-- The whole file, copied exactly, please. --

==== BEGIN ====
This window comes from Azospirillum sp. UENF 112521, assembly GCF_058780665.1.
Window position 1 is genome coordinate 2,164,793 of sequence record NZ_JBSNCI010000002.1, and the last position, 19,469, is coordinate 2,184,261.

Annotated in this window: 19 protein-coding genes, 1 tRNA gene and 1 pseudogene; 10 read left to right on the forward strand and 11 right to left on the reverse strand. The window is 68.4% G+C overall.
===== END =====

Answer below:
This window comes from Azospirillum sp. UENF 112521, assembly GCF_058780665.1.
Window position 1 is genome coordinate 2,164,793 of sequence record NZ_JBSNCI010000002.1, and the last position, 19,469, is coordinate 2,184,261.

Annotated in this window: 19 protein-coding genes, 1 tRNA gene and 1 pseudogene; 10 read left to right on the forward strand and 11 right to left on the reverse strand. The window is 68.4% G+C overall.